Although there have been no mass shootings in the last few days, there was a whole spate of them recently and nothing has been done since to prevent them. Maybe people have given up in this political climate and have surrendered to fate. However, pepper spray may have gained new-found fame in Washington State as a way to subdue a violent gunman. I don’t know that it would always work for that purpose, but pepper spray’s stock must have gone up a notch. It offers a defensive weapon occupying a middle ground between a gun and nothing at all. It doesn’t seem likely that a suicide or accidental death or even a homicide would result from the use of pepper spray. With another fatal random shooting now in a public place, most recently in Las Vegas, I would think that the public’s tolerance for gun violence, for “the right to bear arms,” “open carry,” and “stand your ground” would be growing a little thin. No wonder restaurant diners, out for a relaxing time, don’t feel protected, but, rather, under siege when heavily armed men come in the door. How does anyone know their intentions?  It’s not just a question of “mental Illness,” something itself hard to define and identify, especially before a horrific act takes place, nor is mental health “treatment” foolproof, far from it. Nor is being armed necessarily protective, as the man killed at Walmart confronted the Vegas pair with his own gun.

Several recent mass shootings no doubt have an element of copy-cat behavior.  Others seem to stem not so much from individual mental illness and personal grievances, but from a group culture of exaggerated anti-government, anti-authority, pro-individualistic  violence—a philosophy of anarchy against any form of authority. I don’t believe the founding fathers intended for armed militias to be able to take up arms against an elected government.  Gun-rights advocates and NRA members should distance themselves from these militants who are really the few attacking the will of the majority in a democracy.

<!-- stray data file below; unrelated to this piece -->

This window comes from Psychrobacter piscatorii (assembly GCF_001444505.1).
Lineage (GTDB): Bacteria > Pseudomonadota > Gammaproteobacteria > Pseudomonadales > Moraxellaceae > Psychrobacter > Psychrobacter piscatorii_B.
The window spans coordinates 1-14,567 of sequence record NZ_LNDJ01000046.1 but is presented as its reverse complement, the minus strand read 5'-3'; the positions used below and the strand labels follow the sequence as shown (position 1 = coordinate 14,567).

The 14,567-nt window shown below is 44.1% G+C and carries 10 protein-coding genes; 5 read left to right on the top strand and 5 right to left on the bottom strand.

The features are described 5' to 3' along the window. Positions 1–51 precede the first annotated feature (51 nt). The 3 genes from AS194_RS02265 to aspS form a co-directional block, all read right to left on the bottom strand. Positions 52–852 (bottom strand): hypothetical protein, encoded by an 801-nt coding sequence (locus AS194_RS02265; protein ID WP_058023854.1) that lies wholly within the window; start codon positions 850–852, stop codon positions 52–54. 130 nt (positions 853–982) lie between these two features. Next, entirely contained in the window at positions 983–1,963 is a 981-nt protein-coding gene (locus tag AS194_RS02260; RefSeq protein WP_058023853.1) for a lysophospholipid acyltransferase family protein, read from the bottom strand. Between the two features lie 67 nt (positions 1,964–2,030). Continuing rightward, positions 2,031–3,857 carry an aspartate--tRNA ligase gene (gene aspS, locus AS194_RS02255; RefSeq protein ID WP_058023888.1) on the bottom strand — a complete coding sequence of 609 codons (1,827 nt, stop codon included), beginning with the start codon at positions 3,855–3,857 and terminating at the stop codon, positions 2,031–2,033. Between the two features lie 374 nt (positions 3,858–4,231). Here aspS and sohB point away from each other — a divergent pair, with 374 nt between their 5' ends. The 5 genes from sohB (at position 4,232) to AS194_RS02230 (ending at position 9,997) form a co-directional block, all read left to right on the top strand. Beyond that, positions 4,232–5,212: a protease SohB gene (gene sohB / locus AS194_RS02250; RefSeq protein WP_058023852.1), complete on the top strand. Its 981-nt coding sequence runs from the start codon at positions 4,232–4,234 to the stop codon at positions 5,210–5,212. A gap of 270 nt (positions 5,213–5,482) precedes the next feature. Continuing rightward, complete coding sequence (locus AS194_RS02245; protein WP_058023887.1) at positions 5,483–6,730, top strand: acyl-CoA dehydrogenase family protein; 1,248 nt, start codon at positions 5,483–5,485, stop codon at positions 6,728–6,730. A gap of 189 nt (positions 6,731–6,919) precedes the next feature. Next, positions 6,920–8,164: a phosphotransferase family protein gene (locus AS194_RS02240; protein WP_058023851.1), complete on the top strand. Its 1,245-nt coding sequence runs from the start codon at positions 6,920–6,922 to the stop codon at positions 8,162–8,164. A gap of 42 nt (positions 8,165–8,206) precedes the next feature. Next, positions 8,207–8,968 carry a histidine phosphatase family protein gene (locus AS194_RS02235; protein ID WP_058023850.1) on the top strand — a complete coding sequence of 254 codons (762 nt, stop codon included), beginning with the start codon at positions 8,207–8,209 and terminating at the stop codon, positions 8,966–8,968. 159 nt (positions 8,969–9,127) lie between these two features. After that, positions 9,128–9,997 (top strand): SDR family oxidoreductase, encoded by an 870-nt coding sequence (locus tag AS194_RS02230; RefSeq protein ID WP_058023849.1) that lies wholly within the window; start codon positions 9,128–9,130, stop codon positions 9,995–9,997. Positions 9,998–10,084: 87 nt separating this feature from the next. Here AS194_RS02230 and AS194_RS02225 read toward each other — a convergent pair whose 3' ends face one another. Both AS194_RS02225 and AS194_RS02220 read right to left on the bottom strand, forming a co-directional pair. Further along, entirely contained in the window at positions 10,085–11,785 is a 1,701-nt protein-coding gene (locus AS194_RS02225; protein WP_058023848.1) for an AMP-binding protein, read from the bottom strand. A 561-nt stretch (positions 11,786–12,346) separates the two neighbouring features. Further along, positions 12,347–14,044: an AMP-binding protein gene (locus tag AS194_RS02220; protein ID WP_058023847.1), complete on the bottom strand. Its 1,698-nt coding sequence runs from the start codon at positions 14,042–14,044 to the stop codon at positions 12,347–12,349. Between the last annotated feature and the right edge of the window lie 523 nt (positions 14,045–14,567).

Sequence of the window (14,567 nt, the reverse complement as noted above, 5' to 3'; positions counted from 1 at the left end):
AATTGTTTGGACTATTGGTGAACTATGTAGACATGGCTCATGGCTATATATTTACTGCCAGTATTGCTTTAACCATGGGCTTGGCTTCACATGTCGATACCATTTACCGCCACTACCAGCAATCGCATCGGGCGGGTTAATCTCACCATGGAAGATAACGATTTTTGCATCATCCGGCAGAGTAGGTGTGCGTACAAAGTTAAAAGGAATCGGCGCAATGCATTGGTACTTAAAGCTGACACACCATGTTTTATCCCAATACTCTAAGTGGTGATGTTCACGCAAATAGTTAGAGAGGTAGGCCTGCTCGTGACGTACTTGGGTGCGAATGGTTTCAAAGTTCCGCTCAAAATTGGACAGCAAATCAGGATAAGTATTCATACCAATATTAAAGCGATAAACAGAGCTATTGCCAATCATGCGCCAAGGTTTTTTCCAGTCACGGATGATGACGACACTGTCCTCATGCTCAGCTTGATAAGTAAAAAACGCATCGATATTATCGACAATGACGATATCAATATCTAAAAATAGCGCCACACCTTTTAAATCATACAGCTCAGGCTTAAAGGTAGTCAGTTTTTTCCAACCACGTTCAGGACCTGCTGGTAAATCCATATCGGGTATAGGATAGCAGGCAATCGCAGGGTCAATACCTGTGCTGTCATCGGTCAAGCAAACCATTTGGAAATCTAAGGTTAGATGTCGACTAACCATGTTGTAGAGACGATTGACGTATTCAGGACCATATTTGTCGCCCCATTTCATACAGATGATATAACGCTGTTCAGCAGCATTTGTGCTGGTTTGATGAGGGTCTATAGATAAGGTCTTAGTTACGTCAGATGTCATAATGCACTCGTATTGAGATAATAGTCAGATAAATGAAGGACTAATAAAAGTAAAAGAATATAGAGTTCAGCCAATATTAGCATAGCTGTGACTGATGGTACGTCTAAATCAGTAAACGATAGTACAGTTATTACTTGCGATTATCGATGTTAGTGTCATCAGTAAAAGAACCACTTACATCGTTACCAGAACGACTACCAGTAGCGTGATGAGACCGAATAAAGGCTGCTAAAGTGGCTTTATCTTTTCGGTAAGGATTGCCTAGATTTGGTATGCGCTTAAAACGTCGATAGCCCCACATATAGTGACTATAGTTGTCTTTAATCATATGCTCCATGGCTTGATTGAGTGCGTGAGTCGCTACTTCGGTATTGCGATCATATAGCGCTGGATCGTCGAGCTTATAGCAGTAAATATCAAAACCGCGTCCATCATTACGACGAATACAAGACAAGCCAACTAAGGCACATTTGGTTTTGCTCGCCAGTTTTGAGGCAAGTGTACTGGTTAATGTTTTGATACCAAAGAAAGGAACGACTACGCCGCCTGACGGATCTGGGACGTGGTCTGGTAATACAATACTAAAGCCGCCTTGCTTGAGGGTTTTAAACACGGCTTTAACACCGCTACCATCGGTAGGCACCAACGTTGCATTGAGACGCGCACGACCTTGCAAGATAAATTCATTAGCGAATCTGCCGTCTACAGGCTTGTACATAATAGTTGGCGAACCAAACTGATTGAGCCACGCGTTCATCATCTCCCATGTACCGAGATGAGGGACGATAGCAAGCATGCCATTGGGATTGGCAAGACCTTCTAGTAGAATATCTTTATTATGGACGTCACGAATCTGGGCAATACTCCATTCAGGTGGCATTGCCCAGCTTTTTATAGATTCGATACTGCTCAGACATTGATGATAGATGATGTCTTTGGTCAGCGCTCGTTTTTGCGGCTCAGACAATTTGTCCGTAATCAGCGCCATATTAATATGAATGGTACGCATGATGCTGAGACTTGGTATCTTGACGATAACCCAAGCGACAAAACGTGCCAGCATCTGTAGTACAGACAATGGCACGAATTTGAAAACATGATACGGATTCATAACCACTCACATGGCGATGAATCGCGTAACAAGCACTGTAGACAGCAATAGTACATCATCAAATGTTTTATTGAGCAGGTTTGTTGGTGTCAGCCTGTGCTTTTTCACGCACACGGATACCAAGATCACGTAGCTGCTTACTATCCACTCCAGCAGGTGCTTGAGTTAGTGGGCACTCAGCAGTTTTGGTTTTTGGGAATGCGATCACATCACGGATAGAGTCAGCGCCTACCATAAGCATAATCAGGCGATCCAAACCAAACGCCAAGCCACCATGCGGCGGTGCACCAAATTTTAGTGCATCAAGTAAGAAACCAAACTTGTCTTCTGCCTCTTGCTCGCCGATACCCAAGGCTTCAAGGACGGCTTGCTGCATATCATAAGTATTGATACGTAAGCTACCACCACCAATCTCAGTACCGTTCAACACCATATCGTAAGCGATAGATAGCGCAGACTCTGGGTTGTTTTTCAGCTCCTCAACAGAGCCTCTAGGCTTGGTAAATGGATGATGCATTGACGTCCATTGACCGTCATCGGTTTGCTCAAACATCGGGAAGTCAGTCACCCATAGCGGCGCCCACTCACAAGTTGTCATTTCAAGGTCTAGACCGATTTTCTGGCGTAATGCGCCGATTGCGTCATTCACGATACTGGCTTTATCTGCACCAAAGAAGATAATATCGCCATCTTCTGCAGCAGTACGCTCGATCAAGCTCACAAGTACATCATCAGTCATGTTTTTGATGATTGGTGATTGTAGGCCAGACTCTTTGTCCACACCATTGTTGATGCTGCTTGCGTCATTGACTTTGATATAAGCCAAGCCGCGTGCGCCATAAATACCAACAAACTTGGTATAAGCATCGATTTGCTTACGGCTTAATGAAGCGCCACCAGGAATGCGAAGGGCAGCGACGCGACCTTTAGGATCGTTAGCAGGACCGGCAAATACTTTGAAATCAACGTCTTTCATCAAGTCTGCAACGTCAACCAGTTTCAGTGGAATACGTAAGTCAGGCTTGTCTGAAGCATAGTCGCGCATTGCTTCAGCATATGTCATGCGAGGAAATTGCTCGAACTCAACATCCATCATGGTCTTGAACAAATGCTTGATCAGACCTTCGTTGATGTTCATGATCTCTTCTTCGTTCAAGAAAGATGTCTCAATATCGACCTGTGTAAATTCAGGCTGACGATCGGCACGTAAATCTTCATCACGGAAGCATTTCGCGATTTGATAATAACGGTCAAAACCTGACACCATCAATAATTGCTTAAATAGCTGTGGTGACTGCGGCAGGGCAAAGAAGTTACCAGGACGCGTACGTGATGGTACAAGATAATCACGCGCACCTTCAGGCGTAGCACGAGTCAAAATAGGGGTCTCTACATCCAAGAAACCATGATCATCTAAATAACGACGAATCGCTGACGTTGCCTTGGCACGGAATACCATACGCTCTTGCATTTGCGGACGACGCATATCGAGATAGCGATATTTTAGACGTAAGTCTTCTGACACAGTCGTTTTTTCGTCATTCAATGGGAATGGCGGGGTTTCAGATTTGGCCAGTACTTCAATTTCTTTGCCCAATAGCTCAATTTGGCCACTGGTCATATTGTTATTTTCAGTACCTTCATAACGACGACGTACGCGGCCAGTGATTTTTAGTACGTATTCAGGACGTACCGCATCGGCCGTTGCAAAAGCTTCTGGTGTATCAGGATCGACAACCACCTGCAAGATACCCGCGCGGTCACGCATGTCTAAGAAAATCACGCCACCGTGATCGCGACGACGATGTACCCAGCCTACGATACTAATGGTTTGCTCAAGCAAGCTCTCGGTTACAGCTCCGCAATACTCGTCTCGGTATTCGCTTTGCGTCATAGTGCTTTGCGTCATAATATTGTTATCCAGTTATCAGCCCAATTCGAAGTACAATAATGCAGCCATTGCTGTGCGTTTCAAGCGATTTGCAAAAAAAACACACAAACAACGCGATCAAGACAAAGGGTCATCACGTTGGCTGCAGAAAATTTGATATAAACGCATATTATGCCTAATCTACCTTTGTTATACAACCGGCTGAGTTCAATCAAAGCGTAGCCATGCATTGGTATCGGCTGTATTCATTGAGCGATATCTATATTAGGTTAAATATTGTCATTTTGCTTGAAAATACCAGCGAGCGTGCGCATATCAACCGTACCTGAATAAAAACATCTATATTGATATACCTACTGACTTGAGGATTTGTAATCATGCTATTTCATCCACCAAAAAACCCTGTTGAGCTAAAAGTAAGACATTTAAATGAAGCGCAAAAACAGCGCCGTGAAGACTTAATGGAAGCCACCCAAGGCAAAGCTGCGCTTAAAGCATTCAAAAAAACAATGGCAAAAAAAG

It’s getting risky now to be out in public. But do we just have to be sitting ducks, shrug our shoulders, and take the chance of getting killed because of some abstract “right” for an ever-smaller minority, who, however, own an ever-larger arsenal of personal weapons? What are their motivations for having such vast collections? I can understand collecting antique firearms, but assault weapons? Many collections go beyond the need for simple self-protection. The owners’ angry rhetoric and aggressive slogans on their t-shirts give little comfort about their intentions. Police officers and soldiers who wield firearms are screened and trained, but these folks, railing against the very government that the majority of us have elected and displaying behavior that seems vengeful and impulsive are not acting protectively, as they allege (and as Trayvon Martin found out and George Zimmerman showed in his reckless behavior after acquittal).  These militants want no registration, background checks, or restrictions on where and how they might display or use their weapons, as if the outside world were a war zone and they are in an arms’ race. They’re the ones making it so. Gun murders have been triggered by too-loud music, a dog that poops on a neighbor’s lawn, or simply someone trying to enter the wrong house after a night of partying. I think the right to life or to avoid being injured trump the right to bear arms.